Be positive and all works well. The stock feels great, I have to say. Of course, the personal shape will dictate just how effective it all feels, but my large hands were immediately at home. The fore end might look like it comes up a little short, but in the aim, I didn’t touch the cylinder either, which is all you need to know.
Initial results were reasonable, but I did notice the occasional ﬂyer, that ruined some otherwise really good groups. No such problem with my standard Compatto on a previous test, so maybe I was just unlucky with the magazine. As it stood, Webley Accupells managed a little under three-quarter-inch best groups, and Air Arms Diabolo Field and Sovereigns both posted sub half-inch – a level of accuracy that would please in most circumstances, admittedly, but those occasional ﬂyers were bugging me. It suddenly dawned on me, though, that there’s sufﬁcient clearance within the breech block cut out, to single feed this model, so that’s what I did. A revelation, in fact; no more ﬂyers, and instead, some deadly accurate groupings.
Sovereigns reduced to sub quarter-inch, centre-to-centre over 35 yards, and just a quarter inch center to center over 40 yards – simply superb, and of a beanbag to test potential fully, and relatively easy to come by. Rowan Engineering also makes a single-shot loader for this model, and with this ﬁtted, I replicated my best groups all around. It’s a super-neat and safe option too.
A sweet two-stage trigger helps of course. Next stop, the chronograph, and with Brocock ﬁtting their Compatto range with a three-level power adjuster, I was keen to check these levels to start. High power clocks in at around 11.5 ft.lbs., medium came in around 9.7 ft.lbs., and switch to low, and you can expect around 6.6 ft.lbs. These ﬁgures are a little higher than the early Compatto I tested, but the principle works really well, bringing great versatility.
OK, it’s time to see how effective that Huma regulator is, and how it compares with the standard model. Over the chrono’, using Air Arms Diabolo Fields, I clocked a textbook average velocity of 789fps, with a total variation of 16fps. Not quite the single ﬁgures hinted at, but in a real-world ‘pellets from the tin’ scenario, you’ ll never notice a total spread of 16fps, believe me! In terms of shot count, I hit 86, before velocities went dramatically south, and whilst that’s lower than the factory claim, again in the real world, it’s plenty.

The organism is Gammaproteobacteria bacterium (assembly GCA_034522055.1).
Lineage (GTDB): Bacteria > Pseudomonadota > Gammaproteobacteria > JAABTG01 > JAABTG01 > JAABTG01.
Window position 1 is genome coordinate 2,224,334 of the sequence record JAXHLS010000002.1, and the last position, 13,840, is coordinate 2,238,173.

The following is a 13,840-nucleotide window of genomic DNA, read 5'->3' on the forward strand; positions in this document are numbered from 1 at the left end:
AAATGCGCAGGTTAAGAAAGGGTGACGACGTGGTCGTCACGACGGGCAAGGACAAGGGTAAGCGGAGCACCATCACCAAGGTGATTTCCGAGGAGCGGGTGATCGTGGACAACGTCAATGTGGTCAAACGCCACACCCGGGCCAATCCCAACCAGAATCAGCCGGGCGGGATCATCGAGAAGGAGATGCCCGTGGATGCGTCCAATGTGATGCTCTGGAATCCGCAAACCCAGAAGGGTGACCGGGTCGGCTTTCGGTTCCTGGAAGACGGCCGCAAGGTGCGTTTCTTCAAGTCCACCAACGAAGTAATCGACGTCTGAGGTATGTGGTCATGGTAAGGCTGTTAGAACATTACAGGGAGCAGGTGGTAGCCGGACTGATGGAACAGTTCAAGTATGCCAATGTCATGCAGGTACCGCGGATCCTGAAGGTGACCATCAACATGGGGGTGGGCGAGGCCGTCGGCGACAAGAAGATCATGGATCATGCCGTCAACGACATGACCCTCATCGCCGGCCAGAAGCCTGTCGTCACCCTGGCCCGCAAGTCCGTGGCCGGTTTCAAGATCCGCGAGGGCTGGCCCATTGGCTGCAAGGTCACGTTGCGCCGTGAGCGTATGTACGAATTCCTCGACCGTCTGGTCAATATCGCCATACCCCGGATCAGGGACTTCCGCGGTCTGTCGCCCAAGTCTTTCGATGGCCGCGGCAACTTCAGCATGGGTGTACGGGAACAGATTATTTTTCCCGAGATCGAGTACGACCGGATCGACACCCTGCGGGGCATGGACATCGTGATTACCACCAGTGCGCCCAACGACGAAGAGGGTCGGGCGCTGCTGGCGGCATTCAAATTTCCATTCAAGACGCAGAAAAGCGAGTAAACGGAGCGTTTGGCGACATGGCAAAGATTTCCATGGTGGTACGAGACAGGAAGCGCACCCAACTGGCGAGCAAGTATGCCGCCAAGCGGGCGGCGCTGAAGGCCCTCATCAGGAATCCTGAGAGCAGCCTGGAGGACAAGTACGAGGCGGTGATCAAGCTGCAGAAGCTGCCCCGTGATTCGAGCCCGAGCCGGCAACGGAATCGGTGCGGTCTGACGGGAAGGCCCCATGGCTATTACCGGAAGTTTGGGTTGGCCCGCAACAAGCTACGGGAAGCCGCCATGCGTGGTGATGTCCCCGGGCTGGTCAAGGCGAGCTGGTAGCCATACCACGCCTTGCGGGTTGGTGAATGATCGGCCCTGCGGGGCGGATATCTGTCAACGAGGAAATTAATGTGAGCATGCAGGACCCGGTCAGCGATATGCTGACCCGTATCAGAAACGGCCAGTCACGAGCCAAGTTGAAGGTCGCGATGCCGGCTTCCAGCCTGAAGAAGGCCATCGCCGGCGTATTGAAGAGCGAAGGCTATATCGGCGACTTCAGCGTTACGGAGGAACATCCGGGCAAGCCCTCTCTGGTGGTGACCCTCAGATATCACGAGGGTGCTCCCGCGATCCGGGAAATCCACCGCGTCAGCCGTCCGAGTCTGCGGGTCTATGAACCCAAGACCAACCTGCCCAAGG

Glancing back at my shot statistics from the standard Compatto test, I managed 80 shots within 17fps with the standard Slingshot action, so I have to conclude that I have experienced little discernible difference on the test. That said, this Target model shoots particularly well single-loaded, and that for me, would be the way to go; incredible accuracy and great consistency, to the point where I’d deﬁnitely feel happy competing with it.
Brocock Compatto Target Specification
|Overall Length||34 Inches (864 mm)|
|Barrel||18 inches (457 mm) Lothar Walther – Choked/Crowned|
|Dovetail Width||11.5 mm|
|Available Calibres||.177 (4.5 mm), .22 (5.5 mm), .25 (6.35mm)|
|Weight||6.99 lbs (3.17 kg)|
|Magazine||(Removable) 10-Shot rotary|
|Valve Type||Self Regulating|
|UK Power/Shots per charge||.177 cal gives 115 shots, .22 cal gives 125 shots|
|Export Power/Shots per charge||.25 cal 28 ft/lbs gives 30 shots, .22 cal 27 ft/lbs gives 30 shots|
|UK Charge Pressure||200 bar|
|Stock||Anti-Slip (Soft Touch)|
|Trigger||Two stage adjustable|
|Export/FAC Charge Pressure||240 bar|
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As previously mentioned, it should be noted that Huma-Air regulators are not available from Brocock as a retro ﬁt for existing Compattos. However, existing Compatto owners can still contact Huma directly, and get a special version of their regulator to ﬁt these models.